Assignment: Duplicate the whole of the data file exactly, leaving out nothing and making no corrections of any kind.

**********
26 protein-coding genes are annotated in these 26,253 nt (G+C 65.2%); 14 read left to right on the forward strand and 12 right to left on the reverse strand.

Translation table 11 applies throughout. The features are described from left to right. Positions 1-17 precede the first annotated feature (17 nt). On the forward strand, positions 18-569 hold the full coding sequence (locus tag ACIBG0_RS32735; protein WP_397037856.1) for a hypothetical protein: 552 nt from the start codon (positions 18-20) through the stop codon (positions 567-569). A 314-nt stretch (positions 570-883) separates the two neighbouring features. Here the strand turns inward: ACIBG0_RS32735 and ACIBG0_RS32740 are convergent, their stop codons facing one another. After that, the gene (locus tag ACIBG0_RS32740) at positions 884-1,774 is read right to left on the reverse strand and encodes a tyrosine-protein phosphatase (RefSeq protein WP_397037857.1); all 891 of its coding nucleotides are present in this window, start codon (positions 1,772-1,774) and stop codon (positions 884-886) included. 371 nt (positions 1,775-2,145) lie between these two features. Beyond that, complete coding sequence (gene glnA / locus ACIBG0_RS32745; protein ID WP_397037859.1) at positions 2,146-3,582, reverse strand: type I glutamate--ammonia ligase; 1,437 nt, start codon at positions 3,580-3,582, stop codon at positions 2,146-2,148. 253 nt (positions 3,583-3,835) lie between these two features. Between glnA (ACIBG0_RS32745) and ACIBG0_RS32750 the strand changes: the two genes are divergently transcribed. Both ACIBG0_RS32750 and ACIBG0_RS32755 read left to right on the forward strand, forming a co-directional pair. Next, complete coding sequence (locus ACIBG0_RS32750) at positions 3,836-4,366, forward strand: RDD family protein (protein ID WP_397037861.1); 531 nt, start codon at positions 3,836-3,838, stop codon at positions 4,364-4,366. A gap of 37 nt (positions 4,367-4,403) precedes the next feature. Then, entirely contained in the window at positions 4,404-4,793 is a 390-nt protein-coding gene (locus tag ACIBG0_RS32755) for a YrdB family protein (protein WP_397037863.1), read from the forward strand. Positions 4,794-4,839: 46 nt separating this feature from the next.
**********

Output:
26 protein-coding genes are annotated in these 26,253 nt (G+C 65.2%); 14 read left to right on the forward strand and 12 right to left on the reverse strand.

Translation table 11 applies throughout. The features are described from left to right. Positions 1-17 precede the first annotated feature (17 nt). On the forward strand, positions 18-569 hold the full coding sequence (locus tag ACIBG0_RS32735; protein WP_397037856.1) for a hypothetical protein: 552 nt from the start codon (positions 18-20) through the stop codon (positions 567-569). A 314-nt stretch (positions 570-883) separates the two neighbouring features. Here the strand turns inward: ACIBG0_RS32735 and ACIBG0_RS32740 are convergent, their stop codons facing one another. After that, the gene (locus tag ACIBG0_RS32740) at positions 884-1,774 is read right to left on the reverse strand and encodes a tyrosine-protein phosphatase (RefSeq protein WP_397037857.1); all 891 of its coding nucleotides are present in this window, start codon (positions 1,772-1,774) and stop codon (positions 884-886) included. 371 nt (positions 1,775-2,145) lie between these two features. Beyond that, complete coding sequence (gene glnA / locus ACIBG0_RS32745; protein ID WP_397037859.1) at positions 2,146-3,582, reverse strand: type I glutamate--ammonia ligase; 1,437 nt, start codon at positions 3,580-3,582, stop codon at positions 2,146-2,148. 253 nt (positions 3,583-3,835) lie between these two features. Between glnA (ACIBG0_RS32745) and ACIBG0_RS32750 the strand changes: the two genes are divergently transcribed. Both ACIBG0_RS32750 and ACIBG0_RS32755 read left to right on the forward strand, forming a co-directional pair. Next, complete coding sequence (locus ACIBG0_RS32750) at positions 3,836-4,366, forward strand: RDD family protein (protein ID WP_397037861.1); 531 nt, start codon at positions 3,836-3,838, stop codon at positions 4,364-4,366. A gap of 37 nt (positions 4,367-4,403) precedes the next feature. Then, entirely contained in the window at positions 4,404-4,793 is a 390-nt protein-coding gene (locus tag ACIBG0_RS32755) for a YrdB family protein (protein WP_397037863.1), read from the forward strand. Positions 4,794-4,839: 46 nt separating this feature from the next.